The failure of ‘baby booking’

Michael Nakan | December 27, 2010

Every year, Baltimore City asks: “Why?”

Why is the homicide rate in this city so high? Why is there such rampant addiction to drugs? Why are so many kids growing up to be violent criminals?

The answer may lie, in part, within the Baltimore City Juvenile Justice Center, whose most striking feature is its sheer amount of infrastructure.

There is a school equipped with dozens of computers, a built-in basketball court and a lounge with video games and movies. On Thanksgiving, the center hosted a dinner for all of the juveniles in the facility and their parents.

But wait — isn’t this just the place where kids are held before trial? Actually, no. Maryland law dictates that detention facilities must not only hold juveniles awaiting their trial but also adjudicated minors who are awaiting placement into rehabilitation facilities.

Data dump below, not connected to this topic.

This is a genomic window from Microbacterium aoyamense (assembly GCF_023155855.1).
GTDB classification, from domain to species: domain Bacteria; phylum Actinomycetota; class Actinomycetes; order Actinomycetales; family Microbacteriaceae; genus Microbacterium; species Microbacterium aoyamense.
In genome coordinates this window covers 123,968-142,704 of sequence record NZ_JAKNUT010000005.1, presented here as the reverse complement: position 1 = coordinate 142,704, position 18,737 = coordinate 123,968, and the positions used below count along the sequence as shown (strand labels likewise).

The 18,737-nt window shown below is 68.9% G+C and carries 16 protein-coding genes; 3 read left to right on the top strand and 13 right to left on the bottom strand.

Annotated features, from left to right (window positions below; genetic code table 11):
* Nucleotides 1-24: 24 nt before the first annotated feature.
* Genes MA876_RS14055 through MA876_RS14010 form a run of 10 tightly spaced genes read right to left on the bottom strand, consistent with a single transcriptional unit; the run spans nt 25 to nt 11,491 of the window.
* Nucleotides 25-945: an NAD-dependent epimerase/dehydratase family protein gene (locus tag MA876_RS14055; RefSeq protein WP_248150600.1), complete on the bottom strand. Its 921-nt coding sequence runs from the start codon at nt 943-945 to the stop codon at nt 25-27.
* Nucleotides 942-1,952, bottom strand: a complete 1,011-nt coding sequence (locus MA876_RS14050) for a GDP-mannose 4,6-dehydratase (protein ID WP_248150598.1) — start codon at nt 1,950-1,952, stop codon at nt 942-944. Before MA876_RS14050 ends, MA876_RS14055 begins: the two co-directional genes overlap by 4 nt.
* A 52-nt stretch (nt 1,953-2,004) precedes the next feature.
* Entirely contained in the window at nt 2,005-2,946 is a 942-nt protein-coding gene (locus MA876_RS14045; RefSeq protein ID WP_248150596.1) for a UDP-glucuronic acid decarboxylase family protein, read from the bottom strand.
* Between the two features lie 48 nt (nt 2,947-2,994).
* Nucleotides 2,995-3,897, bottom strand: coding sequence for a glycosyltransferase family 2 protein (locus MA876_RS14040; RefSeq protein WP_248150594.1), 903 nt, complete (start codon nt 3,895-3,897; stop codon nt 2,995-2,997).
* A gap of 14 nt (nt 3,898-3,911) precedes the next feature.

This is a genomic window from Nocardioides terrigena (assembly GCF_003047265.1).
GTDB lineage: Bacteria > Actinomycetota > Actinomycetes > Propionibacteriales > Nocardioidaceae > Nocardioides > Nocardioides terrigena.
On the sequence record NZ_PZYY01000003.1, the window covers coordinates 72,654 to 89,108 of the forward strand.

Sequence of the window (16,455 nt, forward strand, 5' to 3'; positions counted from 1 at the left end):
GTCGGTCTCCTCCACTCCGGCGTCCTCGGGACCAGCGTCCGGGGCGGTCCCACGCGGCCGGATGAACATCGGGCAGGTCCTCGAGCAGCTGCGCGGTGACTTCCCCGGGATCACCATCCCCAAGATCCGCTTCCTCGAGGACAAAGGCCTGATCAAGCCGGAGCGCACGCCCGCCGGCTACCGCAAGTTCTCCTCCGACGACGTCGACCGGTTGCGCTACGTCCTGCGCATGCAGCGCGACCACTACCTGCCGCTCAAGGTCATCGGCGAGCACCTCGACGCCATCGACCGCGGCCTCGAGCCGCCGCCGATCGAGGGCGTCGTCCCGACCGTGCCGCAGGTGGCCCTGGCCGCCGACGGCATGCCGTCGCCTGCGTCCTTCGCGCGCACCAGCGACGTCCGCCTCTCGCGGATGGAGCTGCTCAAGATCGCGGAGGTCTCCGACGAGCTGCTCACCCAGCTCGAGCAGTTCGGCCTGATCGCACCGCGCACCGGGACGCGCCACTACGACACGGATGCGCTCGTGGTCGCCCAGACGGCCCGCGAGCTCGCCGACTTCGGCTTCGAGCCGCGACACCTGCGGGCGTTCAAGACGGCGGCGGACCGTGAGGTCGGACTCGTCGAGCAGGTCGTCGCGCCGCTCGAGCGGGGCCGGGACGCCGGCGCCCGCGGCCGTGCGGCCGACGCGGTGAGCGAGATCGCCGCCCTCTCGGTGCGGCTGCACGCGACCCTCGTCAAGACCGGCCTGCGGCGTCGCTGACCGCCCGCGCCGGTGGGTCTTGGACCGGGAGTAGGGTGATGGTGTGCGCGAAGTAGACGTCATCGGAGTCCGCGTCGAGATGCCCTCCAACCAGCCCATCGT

What that essentially means is that juveniles wait for their trials in the detention center, get adjudicated, and then are bounced back to the detention centers, where they await placement in a more permanent residential treatment facility, or RTF.

It is this interim period, a quirk unique to Maryland, that exacerbates some of the deep-rooted issues in Baltimore City. In addition to draining money and cramming these detention centers to the limit in order to try and accommodate all juvenile offenders awaiting placement, it also creates an environment where nonviolent offenders, convicted of petty crimes like trespassing or shoplifting, can be exposed to a far harsher peer group — including gang members — than they would have outside the facility. This has the potential for creating a more serious criminal inside of “baby booking,” as the facility is known.

To compound the problem, the juveniles who commit the most violent crimes (and therefore are in need of the most immediate treatment) are frequently the hardest to place into one of these facilities. There is only one RTF in Maryland that even purports to take the most violent offenders: the Victor Cullen Center in Frederick County. But after a riot in 2009, it has become less likely to approve a violent juvenile from Baltimore.

Usually, then, the most hardened offenders are sent out of state to privatized RTFs designed to deal with the most dangerous juveniles in the country. Maryland ends up footing the bill for transporting and supporting these minors.

Read more at:,0,7698763.story

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